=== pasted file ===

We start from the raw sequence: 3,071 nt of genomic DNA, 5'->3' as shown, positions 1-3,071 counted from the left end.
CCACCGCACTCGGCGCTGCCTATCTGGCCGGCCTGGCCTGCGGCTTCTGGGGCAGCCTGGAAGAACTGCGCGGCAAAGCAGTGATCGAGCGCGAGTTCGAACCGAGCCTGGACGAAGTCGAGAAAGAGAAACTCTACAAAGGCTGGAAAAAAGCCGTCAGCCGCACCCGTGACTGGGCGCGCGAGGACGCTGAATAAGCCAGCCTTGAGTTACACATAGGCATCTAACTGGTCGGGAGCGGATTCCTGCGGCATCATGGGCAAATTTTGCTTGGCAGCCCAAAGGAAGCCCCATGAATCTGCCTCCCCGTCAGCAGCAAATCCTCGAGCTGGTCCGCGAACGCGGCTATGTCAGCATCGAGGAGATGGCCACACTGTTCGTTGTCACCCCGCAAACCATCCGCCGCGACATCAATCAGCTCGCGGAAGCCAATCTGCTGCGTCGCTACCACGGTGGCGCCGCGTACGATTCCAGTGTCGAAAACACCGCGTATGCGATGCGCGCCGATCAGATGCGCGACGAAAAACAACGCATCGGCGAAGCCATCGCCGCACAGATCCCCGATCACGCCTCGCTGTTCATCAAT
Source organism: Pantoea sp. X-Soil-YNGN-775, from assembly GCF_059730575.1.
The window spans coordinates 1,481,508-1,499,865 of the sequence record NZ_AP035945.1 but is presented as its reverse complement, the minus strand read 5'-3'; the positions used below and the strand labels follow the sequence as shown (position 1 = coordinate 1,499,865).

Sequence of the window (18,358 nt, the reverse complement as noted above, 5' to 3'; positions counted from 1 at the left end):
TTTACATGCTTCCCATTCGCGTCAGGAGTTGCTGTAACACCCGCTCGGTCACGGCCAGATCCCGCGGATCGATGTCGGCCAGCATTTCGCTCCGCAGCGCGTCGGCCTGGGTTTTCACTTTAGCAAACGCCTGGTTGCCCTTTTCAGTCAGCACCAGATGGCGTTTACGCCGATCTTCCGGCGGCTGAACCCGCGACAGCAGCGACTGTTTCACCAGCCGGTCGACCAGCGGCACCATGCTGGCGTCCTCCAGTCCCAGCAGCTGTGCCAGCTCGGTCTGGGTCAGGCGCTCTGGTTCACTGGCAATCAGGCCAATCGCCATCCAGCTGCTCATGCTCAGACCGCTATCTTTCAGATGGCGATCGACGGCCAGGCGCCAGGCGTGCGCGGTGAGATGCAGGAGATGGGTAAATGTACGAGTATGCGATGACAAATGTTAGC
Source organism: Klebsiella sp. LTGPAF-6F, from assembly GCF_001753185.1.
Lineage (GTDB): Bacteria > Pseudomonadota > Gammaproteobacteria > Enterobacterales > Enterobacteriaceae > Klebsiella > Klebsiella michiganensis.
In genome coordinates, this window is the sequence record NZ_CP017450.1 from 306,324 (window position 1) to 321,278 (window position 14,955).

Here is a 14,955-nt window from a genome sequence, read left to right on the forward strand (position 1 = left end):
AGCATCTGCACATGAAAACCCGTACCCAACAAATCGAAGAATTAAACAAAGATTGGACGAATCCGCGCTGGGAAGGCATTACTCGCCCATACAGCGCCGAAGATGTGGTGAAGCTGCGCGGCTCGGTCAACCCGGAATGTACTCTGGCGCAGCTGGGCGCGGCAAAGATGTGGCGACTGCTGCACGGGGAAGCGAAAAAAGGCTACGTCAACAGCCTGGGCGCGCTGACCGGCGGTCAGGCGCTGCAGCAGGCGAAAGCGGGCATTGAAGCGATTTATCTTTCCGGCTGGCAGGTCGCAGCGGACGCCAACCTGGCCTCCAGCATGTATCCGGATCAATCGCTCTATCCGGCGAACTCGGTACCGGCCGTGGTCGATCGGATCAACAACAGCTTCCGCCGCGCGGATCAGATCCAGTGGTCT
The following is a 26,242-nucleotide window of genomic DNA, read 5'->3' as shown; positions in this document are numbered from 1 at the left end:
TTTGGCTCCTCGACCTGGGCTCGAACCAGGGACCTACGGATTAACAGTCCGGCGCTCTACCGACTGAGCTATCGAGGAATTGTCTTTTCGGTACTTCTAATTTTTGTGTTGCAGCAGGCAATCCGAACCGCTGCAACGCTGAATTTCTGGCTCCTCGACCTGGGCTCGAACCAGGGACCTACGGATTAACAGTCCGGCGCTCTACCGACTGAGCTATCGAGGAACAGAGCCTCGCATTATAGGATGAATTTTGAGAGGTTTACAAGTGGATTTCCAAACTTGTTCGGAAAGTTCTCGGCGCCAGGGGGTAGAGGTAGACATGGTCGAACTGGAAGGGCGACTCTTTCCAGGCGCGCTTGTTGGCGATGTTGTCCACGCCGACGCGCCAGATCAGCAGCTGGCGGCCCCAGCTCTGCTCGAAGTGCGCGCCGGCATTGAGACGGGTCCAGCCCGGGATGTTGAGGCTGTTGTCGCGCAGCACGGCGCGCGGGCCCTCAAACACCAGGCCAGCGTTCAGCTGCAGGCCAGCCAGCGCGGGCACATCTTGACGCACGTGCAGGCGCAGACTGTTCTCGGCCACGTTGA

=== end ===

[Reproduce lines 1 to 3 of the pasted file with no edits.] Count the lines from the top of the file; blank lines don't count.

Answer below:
We start from the raw sequence: 3,071 nt of genomic DNA, 5'->3' as shown, positions 1-3,071 counted from the left end.
CCACCGCACTCGGCGCTGCCTATCTGGCCGGCCTGGCCTGCGGCTTCTGGGGCAGCCTGGAAGAACTGCGCGGCAAAGCAGTGATCGAGCGCGAGTTCGAACCGAGCCTGGACGAAGTCGAGAAAGAGAAACTCTACAAAGGCTGGAAAAAAGCCGTCAGCCGCACCCGTGACTGGGCGCGCGAGGACGCTGAATAAGCCAGCCTTGAGTTACACATAGGCATCTAACTGGTCGGGAGCGGATTCCTGCGGCATCATGGGCAAATTTTGCTTGGCAGCCCAAAGGAAGCCCCATGAATCTGCCTCCCCGTCAGCAGCAAATCCTCGAGCTGGTCCGCGAACGCGGCTATGTCAGCATCGAGGAGATGGCCACACTGTTCGTTGTCACCCCGCAAACCATCCGCCGCGACATCAATCAGCTCGCGGAAGCCAATCTGCTGCGTCGCTACCACGGTGGCGCCGCGTACGATTCCAGTGTCGAAAACACCGCGTATGCGATGCGCGCCGATCAGATGCGCGACGAAAAACAACGCATCGGCGAAGCCATCGCCGCACAGATCCCCGATCACGCCTCGCTGTTCATCAAT
Source organism: Pantoea sp. X-Soil-YNGN-775, from assembly GCF_059730575.1.